Your say December 2017/January 2018

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A roundabout

Roundabout or forest?
Unlimited anger
Too big to park
Texting law
For the dogs
Jeep is a 4x4
Carn the pie

Inspiring Susie
Pothole assist
RACV to rescue
Scooter speeds

Roundabout or forest?

Your road rules article in September states “roundabouts are meant to flow”. Why, then, are they turned into forests, botanical gardens or paddocks of tussocks which were considered noxious weeds on farms, and road signs, which impede the view greatly and the only option is to stop and scan these jungles for any danger. One might even see wild animals come out of the forest one day.

I am surprised RACV has not looked at safety at roundabouts, so the view of motorists can be clear to see blinkers or other signs of entering traffic. Are they being installed to save on traffic lights? Strict rules should apply to their construction: height above roadway, circumference and signs, such as the one in your article, which blocks the view of indicators on approaching traffic.

Desmond O’Connor, Edithvale

Unlimited anger

At 5am, due to lack of and unreliability of public transport, I needed to drive from Taylors Lakes to the centre of Melbourne.

The Calder Freeway between Taylors Lakes and Keilor and beyond is clearly marked at a speed limit of 80km/h.

I have been cut off, high-beamed, honked at, abused and nearly run off the road, all because I am doing the speed limit. Cars, tracks, taxis and motorbikes flash past me so fast I can’t begin to estimate their speed.

Yes, there is the temptation to put the foot down at that time of the morning when traffic is a lot less than usual, but why have speed limits if nobody is going to pay attention to them?

Johanna Wyngaard, Taylors Lakes

Too big to park

With our ever-increasing propensity to purchase bigger vehicles, is there a size limit to fit normal car parks? I feel like I’m often driving beside huge trucks that are used in everyday life and parked in normal carparks. But they don’t fit! It is becoming an increasing problem.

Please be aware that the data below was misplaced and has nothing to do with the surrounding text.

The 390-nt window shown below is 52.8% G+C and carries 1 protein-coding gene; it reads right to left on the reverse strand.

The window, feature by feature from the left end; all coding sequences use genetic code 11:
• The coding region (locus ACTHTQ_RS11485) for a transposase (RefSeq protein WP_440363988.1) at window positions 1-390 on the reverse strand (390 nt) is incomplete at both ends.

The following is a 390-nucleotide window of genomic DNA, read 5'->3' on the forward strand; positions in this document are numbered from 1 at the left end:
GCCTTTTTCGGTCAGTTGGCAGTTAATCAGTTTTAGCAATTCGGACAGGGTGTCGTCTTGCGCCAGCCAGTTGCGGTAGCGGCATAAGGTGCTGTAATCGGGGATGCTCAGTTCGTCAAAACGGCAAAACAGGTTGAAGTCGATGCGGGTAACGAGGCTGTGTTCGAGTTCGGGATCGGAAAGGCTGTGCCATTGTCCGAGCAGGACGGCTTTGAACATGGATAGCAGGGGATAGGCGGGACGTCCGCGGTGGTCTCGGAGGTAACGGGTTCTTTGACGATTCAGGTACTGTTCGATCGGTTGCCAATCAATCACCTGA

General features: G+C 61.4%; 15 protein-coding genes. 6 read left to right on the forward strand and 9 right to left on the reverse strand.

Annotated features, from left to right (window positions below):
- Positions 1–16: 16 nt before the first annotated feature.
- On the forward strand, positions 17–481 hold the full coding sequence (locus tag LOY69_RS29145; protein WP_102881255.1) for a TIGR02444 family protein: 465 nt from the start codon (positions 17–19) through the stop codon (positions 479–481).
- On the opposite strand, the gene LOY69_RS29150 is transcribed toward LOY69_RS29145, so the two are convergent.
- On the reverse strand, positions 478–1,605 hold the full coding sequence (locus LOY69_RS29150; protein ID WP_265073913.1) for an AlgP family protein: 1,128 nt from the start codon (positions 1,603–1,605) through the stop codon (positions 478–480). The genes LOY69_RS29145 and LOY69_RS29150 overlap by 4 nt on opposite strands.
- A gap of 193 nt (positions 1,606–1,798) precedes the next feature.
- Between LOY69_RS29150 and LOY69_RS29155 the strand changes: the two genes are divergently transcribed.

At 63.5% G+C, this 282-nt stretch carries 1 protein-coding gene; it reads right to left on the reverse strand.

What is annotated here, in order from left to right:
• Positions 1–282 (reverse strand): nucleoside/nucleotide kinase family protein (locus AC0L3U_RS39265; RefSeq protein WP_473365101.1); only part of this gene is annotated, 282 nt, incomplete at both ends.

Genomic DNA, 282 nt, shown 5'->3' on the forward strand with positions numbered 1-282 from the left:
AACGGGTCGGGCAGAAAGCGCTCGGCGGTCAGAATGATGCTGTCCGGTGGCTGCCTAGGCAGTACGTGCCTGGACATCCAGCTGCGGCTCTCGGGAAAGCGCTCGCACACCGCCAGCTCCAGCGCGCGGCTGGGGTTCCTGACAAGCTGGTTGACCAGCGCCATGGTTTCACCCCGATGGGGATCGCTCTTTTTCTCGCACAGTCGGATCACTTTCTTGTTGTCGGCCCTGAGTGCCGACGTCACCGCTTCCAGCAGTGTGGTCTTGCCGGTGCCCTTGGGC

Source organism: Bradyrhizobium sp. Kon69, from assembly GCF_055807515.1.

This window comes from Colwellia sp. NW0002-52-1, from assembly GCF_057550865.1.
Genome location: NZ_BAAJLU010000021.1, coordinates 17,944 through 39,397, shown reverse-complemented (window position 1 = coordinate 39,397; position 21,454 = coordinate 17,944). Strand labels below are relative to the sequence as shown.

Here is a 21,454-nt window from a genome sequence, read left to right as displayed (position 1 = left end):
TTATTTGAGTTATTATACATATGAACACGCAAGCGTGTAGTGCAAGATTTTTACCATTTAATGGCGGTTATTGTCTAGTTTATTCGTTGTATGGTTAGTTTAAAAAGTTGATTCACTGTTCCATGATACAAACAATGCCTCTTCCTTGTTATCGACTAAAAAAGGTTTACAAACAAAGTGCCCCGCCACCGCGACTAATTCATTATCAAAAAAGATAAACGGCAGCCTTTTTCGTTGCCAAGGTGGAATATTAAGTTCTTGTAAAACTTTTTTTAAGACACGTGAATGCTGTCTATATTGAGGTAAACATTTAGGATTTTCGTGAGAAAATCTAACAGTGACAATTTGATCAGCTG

Alaine Beek, Werribee

Texting law

Government must make it mandatory (like seatbelts, airbags etc) that car manufacturers install software rendering the text-messaging feature on a mobile phone useless once Bluetoothed with the vehicle.

Around 60 per cent of drivers admit to texting while driving. That’s an awful lot of motorists ‘driving blind’. Imagine such statistics for alcohol or illicit drug use while behind the wheel of a car.

What are we waiting for? 

Chris Teazis, Pascoe Vale

For the dogs

Thank you so much for running our Dean & District Sheep Dog Trials (Old Sniff Classic) in your events listings in October RoyalAuto.

I received more than 50 phone calls as a result in the week leading up to the event, mainly from Melbourne, Geelong and surrounding areas.

Many of these city folk, most of whom had never been to a sheep dog trial before, made it to the event.

I took the opportunity to introduce our visitors to some of the dog trainers who explained the rules of the trials, and they really appreciated the friendly atmosphere at the Dean Recreation Reserve, as well as the home-made cakes. They even got to hear a rendition of bush poetry.

We raised $730 on the day through an entry donation and raffle tickets for Soldier On Australia and it was great to be able to bring more visitors to the Hepburn Shire.

Brian Maher, Dean

Jeep is a 4x4

It was great that a Jeep was featured in the RA October issue. The writer is trying to inform the public about this awesome brand so people have an option when looking for a solid off-roader.